The ACCC Wants To Lower Electricity Prices Even If It Kills You

The Australian Competition & Consumer Commission, or ACCC, published a report last Wednesday titled Restoring electricity affordability and Australia’s competitive advantage.  Michael alerted people about it here and wrote more here.  The opening lines of the report don’t pull any punches and begins with:

“Australia is facing its most challenging time in electricity markets. High prices and bills have placed enormous strain on household budgets and business viability. The current situation is unacceptable and unsustainable.

The approach to policy, regulatory design and promotion of competition in this sector has not worked well for consumers.”

It eventually goes on to make 56 suggestions on how to reduce the price of grid electricity.  Recommendation number 24 is to eliminate the Small-scale Renewable Energy Scheme (SRES) by 2021.  This is commonly known as the “solar rebate” and lowers the cost of rooftop solar for households.  The ACCC makes this recommendation even though it will reduce household electricity bills in the short term by only 1% and is likely increase them over the longer term.

The ACCC DOES NOT Recommend Reversing Privatisation

Interestingly, the ACCC doesn’t recommend the one step that should result in the largest reduction in electricity prices.  It’s no secret what it is, although there are those who would rather not admit it.  This is to remove most of the changes resulting from electricity privatisation over the past two decades and return control over transmission, distribution, and retailing to a single body in each state.  If you need convincing that electricity privatisation in Australia has been a disaster then I’ll let you know that over the past 10 years, after adjusting for inflation, there has been a 56% increase in residential electricity prices.  That’s pretty strong evidence.

The reason why the report makes no mention at all of winding back privatisation may be because the Australian Treasurer, the Honorable Scott Morrison, didn’t say, “Hey, ACCC!  Write a report on what’s the best way to lower electricity prices!  And make it snappy!  I got honorable things to do!”  Instead, he wrote a letter to the ACCC telling them…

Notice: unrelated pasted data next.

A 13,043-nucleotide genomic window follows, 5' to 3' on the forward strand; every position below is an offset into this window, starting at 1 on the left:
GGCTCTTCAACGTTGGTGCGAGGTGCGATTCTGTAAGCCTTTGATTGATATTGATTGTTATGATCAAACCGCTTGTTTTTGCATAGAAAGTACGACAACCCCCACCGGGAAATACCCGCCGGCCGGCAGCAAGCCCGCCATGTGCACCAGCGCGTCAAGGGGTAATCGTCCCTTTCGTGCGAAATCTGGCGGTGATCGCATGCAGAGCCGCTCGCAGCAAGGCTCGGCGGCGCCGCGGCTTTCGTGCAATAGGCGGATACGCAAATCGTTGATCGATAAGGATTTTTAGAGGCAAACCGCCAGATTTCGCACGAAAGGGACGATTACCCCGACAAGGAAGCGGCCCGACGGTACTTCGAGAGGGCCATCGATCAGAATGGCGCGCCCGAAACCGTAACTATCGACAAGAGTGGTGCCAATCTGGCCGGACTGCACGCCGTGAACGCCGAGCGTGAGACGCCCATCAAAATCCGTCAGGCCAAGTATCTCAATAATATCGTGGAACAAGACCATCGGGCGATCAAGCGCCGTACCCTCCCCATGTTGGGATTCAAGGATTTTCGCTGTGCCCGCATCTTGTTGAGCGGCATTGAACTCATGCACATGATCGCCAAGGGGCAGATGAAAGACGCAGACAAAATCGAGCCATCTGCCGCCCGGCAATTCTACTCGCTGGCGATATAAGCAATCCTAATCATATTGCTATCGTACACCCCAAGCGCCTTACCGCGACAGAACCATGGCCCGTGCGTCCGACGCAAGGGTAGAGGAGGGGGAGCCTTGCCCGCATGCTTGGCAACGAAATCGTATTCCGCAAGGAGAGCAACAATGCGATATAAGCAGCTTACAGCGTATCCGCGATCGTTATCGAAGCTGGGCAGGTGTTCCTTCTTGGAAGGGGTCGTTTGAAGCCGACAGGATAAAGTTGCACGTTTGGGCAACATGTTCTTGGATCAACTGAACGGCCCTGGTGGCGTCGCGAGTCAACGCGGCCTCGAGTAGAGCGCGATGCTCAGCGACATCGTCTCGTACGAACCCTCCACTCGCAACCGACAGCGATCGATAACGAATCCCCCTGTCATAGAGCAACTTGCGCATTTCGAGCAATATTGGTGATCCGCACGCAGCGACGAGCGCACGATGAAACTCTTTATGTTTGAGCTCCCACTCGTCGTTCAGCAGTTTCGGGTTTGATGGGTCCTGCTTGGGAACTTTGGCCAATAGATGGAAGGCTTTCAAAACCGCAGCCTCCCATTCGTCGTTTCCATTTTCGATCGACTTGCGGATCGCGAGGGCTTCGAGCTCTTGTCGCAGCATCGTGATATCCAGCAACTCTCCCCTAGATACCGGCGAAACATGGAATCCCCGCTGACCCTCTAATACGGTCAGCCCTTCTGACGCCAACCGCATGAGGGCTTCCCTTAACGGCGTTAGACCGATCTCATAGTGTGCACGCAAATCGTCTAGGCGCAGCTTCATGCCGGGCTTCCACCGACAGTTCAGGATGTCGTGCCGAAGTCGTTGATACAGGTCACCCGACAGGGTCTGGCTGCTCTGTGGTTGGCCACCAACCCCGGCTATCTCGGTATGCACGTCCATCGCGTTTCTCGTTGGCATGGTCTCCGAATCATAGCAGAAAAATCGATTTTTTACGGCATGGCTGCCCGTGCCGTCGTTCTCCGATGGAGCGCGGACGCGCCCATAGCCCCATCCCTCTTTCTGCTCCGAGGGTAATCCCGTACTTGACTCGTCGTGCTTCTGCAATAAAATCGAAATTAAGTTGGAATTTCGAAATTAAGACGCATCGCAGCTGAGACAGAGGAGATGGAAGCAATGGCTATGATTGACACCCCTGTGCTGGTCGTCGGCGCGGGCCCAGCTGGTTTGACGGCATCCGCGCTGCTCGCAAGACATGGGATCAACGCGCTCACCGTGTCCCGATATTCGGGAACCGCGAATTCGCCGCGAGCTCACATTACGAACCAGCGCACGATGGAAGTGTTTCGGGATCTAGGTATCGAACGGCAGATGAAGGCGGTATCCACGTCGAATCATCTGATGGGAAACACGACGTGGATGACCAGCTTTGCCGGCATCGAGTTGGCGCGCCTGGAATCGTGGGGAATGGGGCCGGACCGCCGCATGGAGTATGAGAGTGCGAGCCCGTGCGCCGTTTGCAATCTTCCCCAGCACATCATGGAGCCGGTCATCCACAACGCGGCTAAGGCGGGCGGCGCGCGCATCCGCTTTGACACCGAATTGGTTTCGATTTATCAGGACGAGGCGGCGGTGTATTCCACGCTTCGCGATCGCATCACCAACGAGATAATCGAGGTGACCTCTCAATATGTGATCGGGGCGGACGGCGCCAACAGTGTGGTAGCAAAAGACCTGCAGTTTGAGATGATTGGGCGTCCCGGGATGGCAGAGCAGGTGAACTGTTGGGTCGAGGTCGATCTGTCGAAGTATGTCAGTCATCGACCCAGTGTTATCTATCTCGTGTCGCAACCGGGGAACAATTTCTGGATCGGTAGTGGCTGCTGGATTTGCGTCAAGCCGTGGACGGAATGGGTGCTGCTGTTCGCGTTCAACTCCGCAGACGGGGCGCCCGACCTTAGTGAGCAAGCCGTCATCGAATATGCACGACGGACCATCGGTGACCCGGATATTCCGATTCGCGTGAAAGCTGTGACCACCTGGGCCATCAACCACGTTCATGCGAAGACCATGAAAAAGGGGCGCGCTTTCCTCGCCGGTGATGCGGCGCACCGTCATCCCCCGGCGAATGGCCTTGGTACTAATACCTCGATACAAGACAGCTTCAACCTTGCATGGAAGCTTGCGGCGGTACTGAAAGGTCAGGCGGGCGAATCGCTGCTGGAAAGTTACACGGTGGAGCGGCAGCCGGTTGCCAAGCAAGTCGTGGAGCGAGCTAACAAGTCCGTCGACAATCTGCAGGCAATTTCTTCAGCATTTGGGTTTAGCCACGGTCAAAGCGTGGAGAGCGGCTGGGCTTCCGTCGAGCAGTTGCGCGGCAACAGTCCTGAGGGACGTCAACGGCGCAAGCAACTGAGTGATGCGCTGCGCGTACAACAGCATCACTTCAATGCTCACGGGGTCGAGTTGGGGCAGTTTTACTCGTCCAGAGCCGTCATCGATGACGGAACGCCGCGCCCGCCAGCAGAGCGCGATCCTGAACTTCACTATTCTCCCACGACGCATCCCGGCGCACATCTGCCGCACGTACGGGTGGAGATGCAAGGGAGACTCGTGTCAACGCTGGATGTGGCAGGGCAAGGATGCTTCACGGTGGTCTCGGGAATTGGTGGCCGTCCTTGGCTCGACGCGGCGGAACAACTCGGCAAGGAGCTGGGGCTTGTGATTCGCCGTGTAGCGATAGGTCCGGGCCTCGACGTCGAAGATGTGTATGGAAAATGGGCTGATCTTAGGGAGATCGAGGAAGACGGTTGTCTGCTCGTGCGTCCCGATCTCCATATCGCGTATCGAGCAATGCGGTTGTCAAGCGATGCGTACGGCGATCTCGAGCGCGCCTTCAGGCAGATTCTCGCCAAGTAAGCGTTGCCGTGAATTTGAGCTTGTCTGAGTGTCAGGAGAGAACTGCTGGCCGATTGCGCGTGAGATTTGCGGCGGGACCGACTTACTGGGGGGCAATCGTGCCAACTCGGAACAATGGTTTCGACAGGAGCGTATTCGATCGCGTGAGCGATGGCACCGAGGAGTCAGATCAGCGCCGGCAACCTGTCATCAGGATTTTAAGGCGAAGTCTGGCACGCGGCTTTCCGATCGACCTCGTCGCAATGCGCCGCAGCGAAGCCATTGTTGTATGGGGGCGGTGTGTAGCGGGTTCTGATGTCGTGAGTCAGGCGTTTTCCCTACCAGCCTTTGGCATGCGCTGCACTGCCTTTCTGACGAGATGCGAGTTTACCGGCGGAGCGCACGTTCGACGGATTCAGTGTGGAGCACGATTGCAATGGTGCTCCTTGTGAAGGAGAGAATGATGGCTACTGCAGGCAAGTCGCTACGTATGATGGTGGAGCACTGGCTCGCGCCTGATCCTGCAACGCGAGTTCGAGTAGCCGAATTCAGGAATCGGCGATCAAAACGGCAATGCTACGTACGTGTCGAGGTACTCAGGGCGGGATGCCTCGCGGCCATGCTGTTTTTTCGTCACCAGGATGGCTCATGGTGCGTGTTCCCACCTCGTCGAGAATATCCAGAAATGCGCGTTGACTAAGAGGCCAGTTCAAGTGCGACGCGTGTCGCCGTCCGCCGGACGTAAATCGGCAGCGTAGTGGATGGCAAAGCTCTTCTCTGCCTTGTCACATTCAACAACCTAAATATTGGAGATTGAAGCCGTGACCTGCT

“…to hold a public inquiry into the supply of retail electricity and the competitiveness of retail electricity prices in the National Electricity market (NEM)…”

This arguably means that giving the advice “dismantle the NEM” lies outside the scope of the remit given to them by the Treasurer.  But I think the ACCC still should have mentioned it as an option because you can’t rely on politicians knowing these sorts of things.  They are usually big picture people who are far too busy running the country to focus on the details of running a country.

Of the 56 recommendations made in the report many are good if you assume the NEM is going to be kept around rather than being taken out the back and shot, which seems the kindest thing to do for all involved1.  But others make no sense at all.  One I definitely put into the “no sense at all” basket is Recommendation 24 calling for the abolition of the SRES.

Why Recommendation 24 Is Bad

The ACCC report summary gives a once sentence explanation of the why the SRES, which lowers the cost of rooftop solar power, should be eliminated.  Here it is:

Image: ACCC

Image: ACCC

I’m afraid they failed to convince me of the validity of their proposition.  Six reasons they have failed are:

  1. The cost of the SRES only comes to 1% of household electricity bills and is already being phased out.